Croatian Business Owners Don’t Believe Protest Will Have Desired Effect

Lauren Simmonds

Updated on:

As Poslovni Dnevnik/Marija Crnjak writes, several thousand protesters, mainly Croatian business owners, gathered on Wednesday at Zagreb’s Ban Jelacic Square to attend a rally organised by the Voice of Entrepreneurs Association (UGP) over dissatisfaction with the Croatian Government’s measures to stop the spread of the pandemic and properly compensate business owners who have been banned from working, such as gym, sports centre, cafe and restaurant owners.

The main demand of the gathered Croatian business owners, who were mostly from the catering and hospitality sector, as well as gym owners who have been banned from working since November, is fair compensation for the ban on their work, but the protesters are also bothered by discrimination in the imposed measures. Most of them are also asking for the re-opening of cafes, which have not been confirmed as places where the virus has spread more rapidly or more efficiently, but a decent number of those protesters still don’t expect the move to bring about the changes they’re asking for.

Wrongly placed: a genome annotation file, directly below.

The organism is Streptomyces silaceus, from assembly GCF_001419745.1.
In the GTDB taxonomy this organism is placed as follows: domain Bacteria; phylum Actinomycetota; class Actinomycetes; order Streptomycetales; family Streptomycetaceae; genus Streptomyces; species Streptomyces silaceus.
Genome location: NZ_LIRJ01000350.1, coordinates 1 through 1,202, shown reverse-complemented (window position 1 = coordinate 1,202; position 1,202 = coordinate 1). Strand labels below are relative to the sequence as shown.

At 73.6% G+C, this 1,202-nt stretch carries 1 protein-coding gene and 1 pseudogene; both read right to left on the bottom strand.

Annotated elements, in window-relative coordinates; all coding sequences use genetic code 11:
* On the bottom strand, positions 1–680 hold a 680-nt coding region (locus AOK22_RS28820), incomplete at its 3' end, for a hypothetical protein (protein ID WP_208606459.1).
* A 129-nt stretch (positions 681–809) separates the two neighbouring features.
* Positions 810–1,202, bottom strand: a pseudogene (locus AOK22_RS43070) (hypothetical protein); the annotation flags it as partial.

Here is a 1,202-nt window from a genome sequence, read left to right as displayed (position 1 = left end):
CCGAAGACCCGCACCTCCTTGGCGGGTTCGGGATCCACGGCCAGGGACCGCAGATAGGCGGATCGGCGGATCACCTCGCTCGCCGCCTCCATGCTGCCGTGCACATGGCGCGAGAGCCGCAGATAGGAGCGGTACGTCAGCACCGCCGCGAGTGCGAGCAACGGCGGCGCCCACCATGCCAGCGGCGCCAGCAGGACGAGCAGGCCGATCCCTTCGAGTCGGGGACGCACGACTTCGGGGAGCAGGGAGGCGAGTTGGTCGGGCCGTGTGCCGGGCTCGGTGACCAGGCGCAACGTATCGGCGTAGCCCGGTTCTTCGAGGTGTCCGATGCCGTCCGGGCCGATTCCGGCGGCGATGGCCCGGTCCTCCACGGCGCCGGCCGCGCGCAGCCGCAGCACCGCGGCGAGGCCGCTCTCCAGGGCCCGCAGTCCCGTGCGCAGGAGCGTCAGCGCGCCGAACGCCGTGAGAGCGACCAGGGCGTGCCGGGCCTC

“Our action is not directed against the epidemiological measures, we just wanted to show that we’re dissatisfied with the economic measures that aren’t sufficient or adequate. Measures to preserve jobs of 4,000 kuna are intended for employees and can’t be a measure of assistance for business owners. We aren’t living, we’re simply surviving. We want quality economic measures and a plan for how the government will help the economy. We’re seeking compensation for all Croatian business owners who have had to close their doors.

We believe that it’s now high time to think about the activities that are closed almost all year round. The event industry, travel agencies and the occasional transport of passengers are recording huge losses, and there’s no help for them,” said Drazen Orescanin, Executive Director of UGP. He added that Croatian business owners need clear announcements of any new or altered measures in time, and that they don’t want to hear about the new measures in the media and wonder what they’re going to be as if it’s a lottery.

Andrija Klaric, the owner of a Zagreb gym who was arrested on Monday after opening it that morning, also addressed those gathered. Marin Medak stepped in as the former president of the National Association of Caterers, now a member of its supervisory board, saying that the state is treating those in hospitality and catering as if they’re mere third-class citizens. At a press conference held almost at the same time, members of the National Civil Protection Headquarters told the protesters that the measures would be eased when the conditions were met, which is something that is being monitored continuously.

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